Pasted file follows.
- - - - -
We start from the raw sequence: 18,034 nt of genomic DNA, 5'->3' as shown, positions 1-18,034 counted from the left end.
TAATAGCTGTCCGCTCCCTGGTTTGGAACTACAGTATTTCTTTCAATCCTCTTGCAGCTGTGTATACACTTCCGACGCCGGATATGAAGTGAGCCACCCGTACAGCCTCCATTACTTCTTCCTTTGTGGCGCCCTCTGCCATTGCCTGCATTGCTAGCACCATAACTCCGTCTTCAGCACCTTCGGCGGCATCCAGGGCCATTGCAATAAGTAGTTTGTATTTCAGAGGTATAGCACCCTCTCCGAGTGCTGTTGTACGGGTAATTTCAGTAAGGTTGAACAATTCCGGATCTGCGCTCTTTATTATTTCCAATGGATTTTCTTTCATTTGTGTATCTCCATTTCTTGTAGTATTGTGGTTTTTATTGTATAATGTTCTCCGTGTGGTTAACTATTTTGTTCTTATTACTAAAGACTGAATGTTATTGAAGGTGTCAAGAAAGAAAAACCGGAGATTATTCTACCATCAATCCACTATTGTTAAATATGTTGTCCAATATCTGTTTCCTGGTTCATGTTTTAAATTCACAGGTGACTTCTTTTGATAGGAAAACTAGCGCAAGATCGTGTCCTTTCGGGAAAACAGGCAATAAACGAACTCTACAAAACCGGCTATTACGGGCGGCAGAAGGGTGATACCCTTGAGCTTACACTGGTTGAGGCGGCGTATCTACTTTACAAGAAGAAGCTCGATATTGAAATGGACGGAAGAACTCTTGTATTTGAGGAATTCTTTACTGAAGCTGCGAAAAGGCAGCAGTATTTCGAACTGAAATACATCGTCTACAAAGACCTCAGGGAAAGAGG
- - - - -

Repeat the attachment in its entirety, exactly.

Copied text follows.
We start from the raw sequence: 18,034 nt of genomic DNA, 5'->3' as shown, positions 1-18,034 counted from the left end.
TAATAGCTGTCCGCTCCCTGGTTTGGAACTACAGTATTTCTTTCAATCCTCTTGCAGCTGTGTATACACTTCCGACGCCGGATATGAAGTGAGCCACCCGTACAGCCTCCATTACTTCTTCCTTTGTGGCGCCCTCTGCCATTGCCTGCATTGCTAGCACCATAACTCCGTCTTCAGCACCTTCGGCGGCATCCAGGGCCATTGCAATAAGTAGTTTGTATTTCAGAGGTATAGCACCCTCTCCGAGTGCTGTTGTACGGGTAATTTCAGTAAGGTTGAACAATTCCGGATCTGCGCTCTTTATTATTTCCAATGGATTTTCTTTCATTTGTGTATCTCCATTTCTTGTAGTATTGTGGTTTTTATTGTATAATGTTCTCCGTGTGGTTAACTATTTTGTTCTTATTACTAAAGACTGAATGTTATTGAAGGTGTCAAGAAAGAAAAACCGGAGATTATTCTACCATCAATCCACTATTGTTAAATATGTTGTCCAATATCTGTTTCCTGGTTCATGTTTTAAATTCACAGGTGACTTCTTTTGATAGGAAAACTAGCGCAAGATCGTGTCCTTTCGGGAAAACAGGCAATAAACGAACTCTACAAAACCGGCTATTACGGGCGGCAGAAGGGTGATACCCTTGAGCTTACACTGGTTGAGGCGGCGTATCTACTTTACAAGAAGAAGCTCGATATTGAAATGGACGGAAGAACTCTTGTATTTGAGGAATTCTTTACTGAAGCTGCGAAAAGGCAGCAGTATTTCGAACTGAAATACATCGTCTACAAAGACCTCAGGGAAAGAGG